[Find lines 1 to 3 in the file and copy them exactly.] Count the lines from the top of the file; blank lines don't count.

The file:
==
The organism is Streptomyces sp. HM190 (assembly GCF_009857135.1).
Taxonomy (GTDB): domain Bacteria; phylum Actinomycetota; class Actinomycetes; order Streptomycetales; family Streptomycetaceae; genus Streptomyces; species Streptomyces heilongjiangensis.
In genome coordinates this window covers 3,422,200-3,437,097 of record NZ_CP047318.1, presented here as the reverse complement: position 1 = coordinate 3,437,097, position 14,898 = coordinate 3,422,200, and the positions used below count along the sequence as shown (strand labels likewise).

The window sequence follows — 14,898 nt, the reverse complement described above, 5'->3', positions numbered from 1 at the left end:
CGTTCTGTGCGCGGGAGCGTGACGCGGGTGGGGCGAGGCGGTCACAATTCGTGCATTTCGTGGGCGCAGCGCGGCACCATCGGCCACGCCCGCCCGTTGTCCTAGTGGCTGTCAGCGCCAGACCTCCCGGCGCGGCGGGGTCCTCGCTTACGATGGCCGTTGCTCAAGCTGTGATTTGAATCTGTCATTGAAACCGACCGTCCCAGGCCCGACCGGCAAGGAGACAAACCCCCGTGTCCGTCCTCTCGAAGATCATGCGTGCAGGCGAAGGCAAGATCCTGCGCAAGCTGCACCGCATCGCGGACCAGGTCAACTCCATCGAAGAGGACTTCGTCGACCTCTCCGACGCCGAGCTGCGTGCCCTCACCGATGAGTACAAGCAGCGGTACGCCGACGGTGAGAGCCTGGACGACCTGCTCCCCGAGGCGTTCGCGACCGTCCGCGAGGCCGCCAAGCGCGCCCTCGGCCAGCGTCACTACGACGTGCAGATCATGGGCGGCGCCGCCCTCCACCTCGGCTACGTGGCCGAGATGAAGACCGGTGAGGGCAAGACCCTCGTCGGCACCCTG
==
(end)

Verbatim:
The organism is Streptomyces sp. HM190 (assembly GCF_009857135.1).
Taxonomy (GTDB): domain Bacteria; phylum Actinomycetota; class Actinomycetes; order Streptomycetales; family Streptomycetaceae; genus Streptomyces; species Streptomyces heilongjiangensis.
In genome coordinates this window covers 3,422,200-3,437,097 of record NZ_CP047318.1, presented here as the reverse complement: position 1 = coordinate 3,437,097, position 14,898 = coordinate 3,422,200, and the positions used below count along the sequence as shown (strand labels likewise).